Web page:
Features Australia

Clothes maketh the MP

28 January 2017

9:00 AM

28 January 2017

9:00 AM

Like many women watching Donald Trump’s swearing in as the 45th President of the United States of America, I held my breath. Unlike my marching sisters, I wasn’t about to start blaming him for every crime against humanity, but rather I was feeling for his wife who had the weight of the world’s expectations on her shoulders as she prepared to make her entrance as putative First Lady. After a raft of designers had gone public and refused to dress her, it was always going to be an anxious moment. After all, as a former model, Melania Trump knew that a dodgy stiletto, a hemline too short or a colour from last season would set off the siren’s wail from the fashion police.

As she stood on the stage however even her harshest critic was forced to concede that Mrs Trump’s pale blue dress and jacket combination hit a home run. She was dressed ‘occasion appropriate’ and ushered in a new elegance. It was just a pity her Donald didn’t get the same memo; an ill-fitting suit, a tie well past his belt (an attempt to slim his girth maybe?), and a boxy overcoat that said gangster more than statesman – forget the crowd size, this was the take-out the media missed.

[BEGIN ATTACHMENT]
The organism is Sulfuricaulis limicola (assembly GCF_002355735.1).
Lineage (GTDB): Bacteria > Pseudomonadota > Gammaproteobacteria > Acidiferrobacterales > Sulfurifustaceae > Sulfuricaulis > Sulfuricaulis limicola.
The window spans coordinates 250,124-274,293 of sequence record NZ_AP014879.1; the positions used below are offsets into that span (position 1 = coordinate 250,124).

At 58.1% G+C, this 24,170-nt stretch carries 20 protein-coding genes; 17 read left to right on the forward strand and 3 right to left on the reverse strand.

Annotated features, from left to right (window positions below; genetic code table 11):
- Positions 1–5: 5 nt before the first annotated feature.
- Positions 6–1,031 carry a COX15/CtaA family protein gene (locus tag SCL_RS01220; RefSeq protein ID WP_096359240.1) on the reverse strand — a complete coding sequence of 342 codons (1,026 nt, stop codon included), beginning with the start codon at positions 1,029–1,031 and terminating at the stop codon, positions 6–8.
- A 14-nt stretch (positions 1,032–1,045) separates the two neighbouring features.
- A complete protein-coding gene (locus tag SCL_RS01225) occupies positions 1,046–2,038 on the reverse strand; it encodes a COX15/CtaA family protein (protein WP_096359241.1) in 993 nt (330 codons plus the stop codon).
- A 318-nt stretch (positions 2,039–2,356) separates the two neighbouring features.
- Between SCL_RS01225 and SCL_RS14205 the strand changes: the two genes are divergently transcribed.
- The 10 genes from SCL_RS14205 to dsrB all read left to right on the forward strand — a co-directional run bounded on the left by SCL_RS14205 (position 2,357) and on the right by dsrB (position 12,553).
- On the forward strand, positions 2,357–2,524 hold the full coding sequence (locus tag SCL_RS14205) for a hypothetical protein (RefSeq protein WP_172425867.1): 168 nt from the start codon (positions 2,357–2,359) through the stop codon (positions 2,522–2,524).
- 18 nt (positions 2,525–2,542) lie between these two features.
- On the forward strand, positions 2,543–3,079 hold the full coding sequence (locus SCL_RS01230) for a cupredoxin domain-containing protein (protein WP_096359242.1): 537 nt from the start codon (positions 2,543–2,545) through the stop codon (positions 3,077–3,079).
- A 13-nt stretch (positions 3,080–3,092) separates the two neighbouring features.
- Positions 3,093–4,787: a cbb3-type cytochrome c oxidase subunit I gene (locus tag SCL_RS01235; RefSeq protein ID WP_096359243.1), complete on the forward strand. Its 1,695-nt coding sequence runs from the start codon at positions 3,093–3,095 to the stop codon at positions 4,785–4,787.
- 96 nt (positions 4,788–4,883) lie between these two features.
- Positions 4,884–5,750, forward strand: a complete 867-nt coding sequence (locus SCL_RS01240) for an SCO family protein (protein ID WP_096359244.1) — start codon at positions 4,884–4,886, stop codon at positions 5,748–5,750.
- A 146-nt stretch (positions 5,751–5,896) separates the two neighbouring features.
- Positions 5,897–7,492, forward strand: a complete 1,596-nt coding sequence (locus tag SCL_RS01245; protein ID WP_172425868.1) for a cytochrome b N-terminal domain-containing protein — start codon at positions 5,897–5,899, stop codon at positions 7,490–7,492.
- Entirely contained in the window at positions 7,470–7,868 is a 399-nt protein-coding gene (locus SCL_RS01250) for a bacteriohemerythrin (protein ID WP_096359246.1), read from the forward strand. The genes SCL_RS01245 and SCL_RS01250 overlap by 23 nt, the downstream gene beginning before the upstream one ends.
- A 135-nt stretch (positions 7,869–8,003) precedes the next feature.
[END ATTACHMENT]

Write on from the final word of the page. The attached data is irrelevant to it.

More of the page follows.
Now you might think I’m being tough here, after all, isn’t what he said more important than what he wore? And that’s a fair point, if you’re Mr Joe Average. But when you’re a politician, your ‘look’ is often your strongest advertisement. Like it or not, the image of a politician is an important business. If you’re in any doubt, take a look at the front page of the Times last week where British PM Theresa May’s check pantsuit was critiqued in almost as much depth as the Brexit speech she gave in it (not least of all the GBP1000 price tag). Who hasn’t seen a press conference with a tie skewwhiff and been distracted enough to want to reach into the TV and fix it?

In an image conscious world and a blisteringly fast news cycle, a politician’s image is key. Let’s start with the tie.